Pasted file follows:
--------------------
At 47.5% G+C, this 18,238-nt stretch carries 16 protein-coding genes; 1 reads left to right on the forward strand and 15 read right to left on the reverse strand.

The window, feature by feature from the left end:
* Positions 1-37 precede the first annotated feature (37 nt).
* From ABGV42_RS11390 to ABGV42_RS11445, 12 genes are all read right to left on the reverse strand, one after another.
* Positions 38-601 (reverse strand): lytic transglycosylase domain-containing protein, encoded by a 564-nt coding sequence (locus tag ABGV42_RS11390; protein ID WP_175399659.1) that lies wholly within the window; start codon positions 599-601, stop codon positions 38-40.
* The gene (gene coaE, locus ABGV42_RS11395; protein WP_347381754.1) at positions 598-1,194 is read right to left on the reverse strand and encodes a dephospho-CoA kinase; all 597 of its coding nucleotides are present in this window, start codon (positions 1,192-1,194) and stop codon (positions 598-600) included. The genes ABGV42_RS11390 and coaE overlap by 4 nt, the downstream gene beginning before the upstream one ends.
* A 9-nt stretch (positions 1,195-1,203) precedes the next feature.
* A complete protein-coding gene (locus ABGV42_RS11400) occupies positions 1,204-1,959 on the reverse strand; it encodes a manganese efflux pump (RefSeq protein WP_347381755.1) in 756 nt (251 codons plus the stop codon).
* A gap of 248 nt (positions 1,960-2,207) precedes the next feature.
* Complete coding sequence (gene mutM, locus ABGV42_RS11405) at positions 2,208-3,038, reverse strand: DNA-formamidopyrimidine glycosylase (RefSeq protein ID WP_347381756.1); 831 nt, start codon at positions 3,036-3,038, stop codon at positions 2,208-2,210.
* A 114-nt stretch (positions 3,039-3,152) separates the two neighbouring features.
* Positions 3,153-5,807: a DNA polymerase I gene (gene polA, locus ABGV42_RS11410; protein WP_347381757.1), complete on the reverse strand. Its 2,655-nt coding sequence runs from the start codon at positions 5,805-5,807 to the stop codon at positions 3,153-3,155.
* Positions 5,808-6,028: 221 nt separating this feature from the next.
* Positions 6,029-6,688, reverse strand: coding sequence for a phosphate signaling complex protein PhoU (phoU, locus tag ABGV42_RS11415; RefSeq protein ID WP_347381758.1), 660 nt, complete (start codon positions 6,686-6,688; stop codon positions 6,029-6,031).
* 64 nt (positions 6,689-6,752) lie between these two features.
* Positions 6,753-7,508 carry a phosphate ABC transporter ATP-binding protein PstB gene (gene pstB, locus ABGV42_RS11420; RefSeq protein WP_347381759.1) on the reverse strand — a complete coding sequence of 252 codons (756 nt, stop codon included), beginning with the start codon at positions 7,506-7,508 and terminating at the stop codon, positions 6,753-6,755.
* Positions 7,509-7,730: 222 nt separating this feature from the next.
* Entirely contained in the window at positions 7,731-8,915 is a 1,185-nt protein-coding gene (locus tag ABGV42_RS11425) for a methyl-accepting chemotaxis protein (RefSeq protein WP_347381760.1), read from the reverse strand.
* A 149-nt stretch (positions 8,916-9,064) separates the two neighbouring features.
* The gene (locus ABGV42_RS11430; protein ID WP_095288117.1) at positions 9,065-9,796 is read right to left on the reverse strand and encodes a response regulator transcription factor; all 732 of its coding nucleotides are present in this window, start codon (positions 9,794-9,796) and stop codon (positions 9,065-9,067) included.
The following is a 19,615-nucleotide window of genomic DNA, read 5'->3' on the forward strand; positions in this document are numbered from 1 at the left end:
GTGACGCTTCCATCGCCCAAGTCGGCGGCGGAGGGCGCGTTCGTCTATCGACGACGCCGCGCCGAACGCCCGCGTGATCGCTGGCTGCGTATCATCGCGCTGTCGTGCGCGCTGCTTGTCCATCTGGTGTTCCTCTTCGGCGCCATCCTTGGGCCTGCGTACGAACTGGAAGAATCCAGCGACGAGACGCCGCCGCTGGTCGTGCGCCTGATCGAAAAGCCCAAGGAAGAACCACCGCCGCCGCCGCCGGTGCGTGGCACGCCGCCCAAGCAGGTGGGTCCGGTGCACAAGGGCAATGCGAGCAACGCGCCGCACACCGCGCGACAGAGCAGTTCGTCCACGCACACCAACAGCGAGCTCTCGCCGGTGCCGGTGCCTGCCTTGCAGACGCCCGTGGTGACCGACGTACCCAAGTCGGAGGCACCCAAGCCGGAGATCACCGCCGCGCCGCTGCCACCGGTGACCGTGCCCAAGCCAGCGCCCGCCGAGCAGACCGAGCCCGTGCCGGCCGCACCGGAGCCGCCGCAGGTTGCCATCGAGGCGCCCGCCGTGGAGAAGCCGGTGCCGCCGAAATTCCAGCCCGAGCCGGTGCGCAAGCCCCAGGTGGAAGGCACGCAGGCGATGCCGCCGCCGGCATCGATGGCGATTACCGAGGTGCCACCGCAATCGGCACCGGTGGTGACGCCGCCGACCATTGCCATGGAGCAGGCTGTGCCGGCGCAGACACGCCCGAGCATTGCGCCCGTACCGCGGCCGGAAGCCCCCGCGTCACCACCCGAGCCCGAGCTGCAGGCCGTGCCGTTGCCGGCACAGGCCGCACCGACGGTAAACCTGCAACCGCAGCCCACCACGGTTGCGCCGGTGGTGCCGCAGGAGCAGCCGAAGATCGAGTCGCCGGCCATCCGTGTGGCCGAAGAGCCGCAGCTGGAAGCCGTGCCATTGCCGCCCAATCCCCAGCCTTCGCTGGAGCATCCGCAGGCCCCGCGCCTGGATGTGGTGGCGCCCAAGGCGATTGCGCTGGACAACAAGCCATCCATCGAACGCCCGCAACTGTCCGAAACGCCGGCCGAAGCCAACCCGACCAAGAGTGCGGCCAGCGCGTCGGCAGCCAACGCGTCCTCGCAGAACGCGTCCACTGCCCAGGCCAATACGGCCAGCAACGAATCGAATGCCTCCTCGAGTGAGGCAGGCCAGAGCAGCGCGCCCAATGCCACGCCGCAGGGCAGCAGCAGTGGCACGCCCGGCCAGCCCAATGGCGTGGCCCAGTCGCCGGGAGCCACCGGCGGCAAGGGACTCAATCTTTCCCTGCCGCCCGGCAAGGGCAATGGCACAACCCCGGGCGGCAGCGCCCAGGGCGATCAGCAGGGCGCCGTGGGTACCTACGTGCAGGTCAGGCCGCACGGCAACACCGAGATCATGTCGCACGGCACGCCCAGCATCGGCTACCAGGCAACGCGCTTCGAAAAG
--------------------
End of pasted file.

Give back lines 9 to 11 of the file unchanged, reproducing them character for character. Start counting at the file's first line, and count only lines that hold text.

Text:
* A gap of 248 nt (positions 1,960-2,207) precedes the next feature.
* Complete coding sequence (gene mutM, locus ABGV42_RS11405) at positions 2,208-3,038, reverse strand: DNA-formamidopyrimidine glycosylase (RefSeq protein ID WP_347381756.1); 831 nt, start codon at positions 3,036-3,038, stop codon at positions 2,208-2,210.
* A 114-nt stretch (positions 3,039-3,152) separates the two neighbouring features.